How the National Insurance cut could increase your pension savings

See how you can use the National Insurance reduction announced in the Spring Budget 2024 to mitigate the income tax rise and maximise your pension contributions

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Lucie Spencer
Published: 01 May 2024 Updated: 30 Apr 2024

One headline measure announced in the Chancellor’s Spring Budget was the 2p cut to National Insurance (NI) contributions for both employees and the self-employed. This will save an average full-time employee on an annual salary of £35,000 more than £37 a month, or £449 a year.

Maximise your pension contributions

You could consider using the cut to alleviate the rise in income tax and maximise your retirement savings, without sacrificing take-home pay.

According to our figures, a 45-year-old earning £40,000 a year could benefit by more than £27,500 by age 67, without eating into their disposable income. A 35-year-old earning £60,000 could end up nearly £100,000 better off increasing the chance of an early or far more comfortable retirement.

These figures are for illustrative purposes. We assume that earners increase their monthly pension contribution by the amount they take-home is set to increase by after the 2p Budget cut to National Insurance is taken into account. That is then boosted by pension tax relief and grows at an annual investment return of 5%. This return is not guaranteed and could be more or less. It is also important to remember that pensions are a form of investment and you could get back less than you pay in.

The effect on income tax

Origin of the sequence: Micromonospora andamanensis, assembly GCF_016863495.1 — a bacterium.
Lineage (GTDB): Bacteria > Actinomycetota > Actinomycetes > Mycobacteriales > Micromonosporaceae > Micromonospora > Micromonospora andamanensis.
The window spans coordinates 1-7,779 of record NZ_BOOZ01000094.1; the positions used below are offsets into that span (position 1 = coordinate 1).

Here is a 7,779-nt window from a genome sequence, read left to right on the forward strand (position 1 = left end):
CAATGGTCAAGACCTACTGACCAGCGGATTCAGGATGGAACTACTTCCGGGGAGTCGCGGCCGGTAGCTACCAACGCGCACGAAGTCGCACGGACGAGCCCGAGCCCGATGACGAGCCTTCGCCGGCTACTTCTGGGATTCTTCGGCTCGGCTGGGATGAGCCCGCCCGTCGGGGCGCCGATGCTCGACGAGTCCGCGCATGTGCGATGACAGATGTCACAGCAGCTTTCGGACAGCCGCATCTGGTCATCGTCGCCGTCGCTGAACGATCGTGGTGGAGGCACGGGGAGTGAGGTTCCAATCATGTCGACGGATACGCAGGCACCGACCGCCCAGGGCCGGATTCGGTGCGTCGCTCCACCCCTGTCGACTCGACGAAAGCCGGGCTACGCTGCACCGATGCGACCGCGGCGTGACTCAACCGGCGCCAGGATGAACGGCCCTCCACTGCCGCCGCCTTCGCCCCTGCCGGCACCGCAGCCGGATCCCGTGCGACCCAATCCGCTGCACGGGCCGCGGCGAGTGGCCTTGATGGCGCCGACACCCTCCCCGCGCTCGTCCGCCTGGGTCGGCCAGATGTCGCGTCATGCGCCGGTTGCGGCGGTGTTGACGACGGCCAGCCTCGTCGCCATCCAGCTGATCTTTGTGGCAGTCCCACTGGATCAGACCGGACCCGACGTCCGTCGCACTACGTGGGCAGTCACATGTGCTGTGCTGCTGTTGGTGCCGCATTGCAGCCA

Frozen and falling income tax allowances and thresholds mean that more people are paying more income tax, even though rates have not changed. This trend will continue until at least 2028, wiping out gains from the National Insurance cut for many taxpayers in a year or two from now. The overall direct tax burden is on the up.

One way to potentially mitigate against rising income tax is to pay into a pension, because contributions benefit from tax relief at your marginal (or highest) rate of income tax. Depending on your pension system, you will either get basic rate tax automatically and reclaim the rest if you are a higher or additional rate taxpayer. Or you will pay contributions out of gross income and get tax relief automatically.

Either way, the effect is much the same. You can legally and legitimately avoid paying income tax on a portion of your income while boosting your pension pot. This is why when one of our clients receives a pay rise, our financial advisers may talk to them about putting part or all of it into their pension.

Please remember that tax rates and reliefs depend on individual circumstances and are subject to change.

Speak to Evelyn Partners

We can show you how the National Insurance reduction could help to maximise your pension. We can discuss your wider financial circumstances, tax situation and plans for retirement.